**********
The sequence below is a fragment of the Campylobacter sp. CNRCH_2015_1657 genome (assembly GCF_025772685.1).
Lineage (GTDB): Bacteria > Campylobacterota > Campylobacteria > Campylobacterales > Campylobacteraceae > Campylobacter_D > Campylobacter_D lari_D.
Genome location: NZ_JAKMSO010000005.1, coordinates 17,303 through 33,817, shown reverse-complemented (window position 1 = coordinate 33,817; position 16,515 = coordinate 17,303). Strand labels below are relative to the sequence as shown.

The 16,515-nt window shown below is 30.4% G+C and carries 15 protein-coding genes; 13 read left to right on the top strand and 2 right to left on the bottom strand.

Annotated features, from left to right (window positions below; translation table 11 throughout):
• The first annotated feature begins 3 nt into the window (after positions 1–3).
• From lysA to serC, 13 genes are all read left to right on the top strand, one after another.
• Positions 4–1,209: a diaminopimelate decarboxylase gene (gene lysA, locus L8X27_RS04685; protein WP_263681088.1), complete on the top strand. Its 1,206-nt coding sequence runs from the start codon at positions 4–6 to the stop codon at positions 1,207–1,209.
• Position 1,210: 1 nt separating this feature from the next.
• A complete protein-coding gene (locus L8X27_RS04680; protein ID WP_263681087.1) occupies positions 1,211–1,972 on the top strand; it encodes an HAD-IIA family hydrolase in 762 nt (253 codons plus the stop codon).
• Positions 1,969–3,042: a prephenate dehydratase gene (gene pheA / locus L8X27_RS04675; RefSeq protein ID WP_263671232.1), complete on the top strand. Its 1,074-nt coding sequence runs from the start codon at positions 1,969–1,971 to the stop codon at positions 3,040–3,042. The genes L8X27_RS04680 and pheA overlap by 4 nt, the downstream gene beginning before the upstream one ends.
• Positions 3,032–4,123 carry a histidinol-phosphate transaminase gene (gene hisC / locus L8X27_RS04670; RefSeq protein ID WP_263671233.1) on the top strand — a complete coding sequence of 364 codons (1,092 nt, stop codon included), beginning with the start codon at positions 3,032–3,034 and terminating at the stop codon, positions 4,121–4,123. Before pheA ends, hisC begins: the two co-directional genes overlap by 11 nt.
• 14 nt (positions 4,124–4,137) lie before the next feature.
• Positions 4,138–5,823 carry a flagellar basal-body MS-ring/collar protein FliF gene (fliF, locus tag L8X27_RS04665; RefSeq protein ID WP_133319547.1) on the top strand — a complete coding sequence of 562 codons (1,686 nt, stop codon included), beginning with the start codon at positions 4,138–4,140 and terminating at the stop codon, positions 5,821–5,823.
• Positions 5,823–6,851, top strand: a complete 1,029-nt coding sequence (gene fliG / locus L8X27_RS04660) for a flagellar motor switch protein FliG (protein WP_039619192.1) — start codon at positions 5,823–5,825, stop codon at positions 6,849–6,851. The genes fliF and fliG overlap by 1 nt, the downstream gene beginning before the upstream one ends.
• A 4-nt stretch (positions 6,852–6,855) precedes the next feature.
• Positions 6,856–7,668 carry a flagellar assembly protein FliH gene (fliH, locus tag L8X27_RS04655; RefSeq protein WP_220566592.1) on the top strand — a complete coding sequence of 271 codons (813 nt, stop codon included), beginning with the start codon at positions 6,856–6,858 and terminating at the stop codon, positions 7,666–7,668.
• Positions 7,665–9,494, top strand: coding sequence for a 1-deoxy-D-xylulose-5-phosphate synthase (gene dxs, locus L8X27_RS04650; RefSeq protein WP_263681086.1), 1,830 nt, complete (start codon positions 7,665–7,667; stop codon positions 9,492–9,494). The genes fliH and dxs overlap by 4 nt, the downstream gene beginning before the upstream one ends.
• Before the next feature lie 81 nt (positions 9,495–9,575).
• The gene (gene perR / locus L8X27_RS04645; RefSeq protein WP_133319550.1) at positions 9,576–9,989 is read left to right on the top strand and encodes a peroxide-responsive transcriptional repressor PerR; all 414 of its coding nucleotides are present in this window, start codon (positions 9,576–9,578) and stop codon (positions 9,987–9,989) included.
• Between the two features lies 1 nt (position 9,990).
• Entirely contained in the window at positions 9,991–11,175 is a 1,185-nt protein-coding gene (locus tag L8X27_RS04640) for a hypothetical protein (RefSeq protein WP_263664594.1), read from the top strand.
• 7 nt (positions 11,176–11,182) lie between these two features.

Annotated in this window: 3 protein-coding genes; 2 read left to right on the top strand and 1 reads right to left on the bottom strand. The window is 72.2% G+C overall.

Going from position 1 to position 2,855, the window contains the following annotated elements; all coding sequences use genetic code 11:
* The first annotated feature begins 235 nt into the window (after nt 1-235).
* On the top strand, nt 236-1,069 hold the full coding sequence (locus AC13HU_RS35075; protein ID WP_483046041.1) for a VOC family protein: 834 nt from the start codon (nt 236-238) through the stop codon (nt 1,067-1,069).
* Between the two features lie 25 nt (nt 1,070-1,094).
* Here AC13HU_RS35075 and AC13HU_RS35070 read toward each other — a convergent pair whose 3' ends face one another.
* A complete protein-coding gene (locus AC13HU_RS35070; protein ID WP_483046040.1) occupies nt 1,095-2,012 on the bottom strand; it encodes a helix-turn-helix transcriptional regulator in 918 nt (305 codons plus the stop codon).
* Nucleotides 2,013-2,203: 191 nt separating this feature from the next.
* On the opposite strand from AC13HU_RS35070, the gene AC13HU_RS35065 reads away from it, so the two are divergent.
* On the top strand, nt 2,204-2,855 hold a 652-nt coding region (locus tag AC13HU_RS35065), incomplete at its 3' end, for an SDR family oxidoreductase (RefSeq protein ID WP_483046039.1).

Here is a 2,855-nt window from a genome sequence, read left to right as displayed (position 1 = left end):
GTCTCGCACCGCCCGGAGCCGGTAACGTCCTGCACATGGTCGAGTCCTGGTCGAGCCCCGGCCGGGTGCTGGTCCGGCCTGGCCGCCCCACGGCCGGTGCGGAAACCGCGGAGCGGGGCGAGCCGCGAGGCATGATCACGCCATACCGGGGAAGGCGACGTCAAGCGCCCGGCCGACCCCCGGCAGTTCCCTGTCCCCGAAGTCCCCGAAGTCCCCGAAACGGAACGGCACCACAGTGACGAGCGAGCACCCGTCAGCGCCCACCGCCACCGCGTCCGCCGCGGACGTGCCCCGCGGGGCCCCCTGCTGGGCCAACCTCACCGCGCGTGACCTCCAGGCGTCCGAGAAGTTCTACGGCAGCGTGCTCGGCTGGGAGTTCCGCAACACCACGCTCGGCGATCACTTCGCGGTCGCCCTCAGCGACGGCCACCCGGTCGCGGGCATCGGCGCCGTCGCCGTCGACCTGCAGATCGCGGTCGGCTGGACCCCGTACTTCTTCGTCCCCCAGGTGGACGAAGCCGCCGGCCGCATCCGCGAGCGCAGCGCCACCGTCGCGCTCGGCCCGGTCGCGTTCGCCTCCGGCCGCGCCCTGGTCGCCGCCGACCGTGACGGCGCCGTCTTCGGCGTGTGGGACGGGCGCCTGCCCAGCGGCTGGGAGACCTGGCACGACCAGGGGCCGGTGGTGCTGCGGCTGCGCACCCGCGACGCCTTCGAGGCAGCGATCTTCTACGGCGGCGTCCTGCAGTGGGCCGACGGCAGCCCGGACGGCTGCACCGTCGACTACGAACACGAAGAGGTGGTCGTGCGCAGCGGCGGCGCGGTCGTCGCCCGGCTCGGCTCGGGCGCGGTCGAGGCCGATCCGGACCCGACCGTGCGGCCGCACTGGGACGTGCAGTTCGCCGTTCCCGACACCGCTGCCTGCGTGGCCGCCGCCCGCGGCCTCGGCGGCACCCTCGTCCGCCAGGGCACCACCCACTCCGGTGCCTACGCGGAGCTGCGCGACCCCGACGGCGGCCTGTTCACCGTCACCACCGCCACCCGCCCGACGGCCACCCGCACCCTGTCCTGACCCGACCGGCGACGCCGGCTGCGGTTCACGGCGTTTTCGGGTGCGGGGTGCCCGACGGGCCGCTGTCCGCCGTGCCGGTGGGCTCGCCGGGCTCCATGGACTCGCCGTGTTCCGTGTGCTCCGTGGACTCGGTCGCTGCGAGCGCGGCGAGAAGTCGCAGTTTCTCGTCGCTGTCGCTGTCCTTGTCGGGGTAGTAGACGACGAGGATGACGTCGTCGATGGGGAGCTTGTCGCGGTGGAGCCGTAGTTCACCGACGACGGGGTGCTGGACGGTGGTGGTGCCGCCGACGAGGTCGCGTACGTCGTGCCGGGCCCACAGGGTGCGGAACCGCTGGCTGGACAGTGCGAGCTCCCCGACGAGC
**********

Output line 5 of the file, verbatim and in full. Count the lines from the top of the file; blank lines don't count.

Annotated features, from left to right (window positions below; translation table 11 throughout):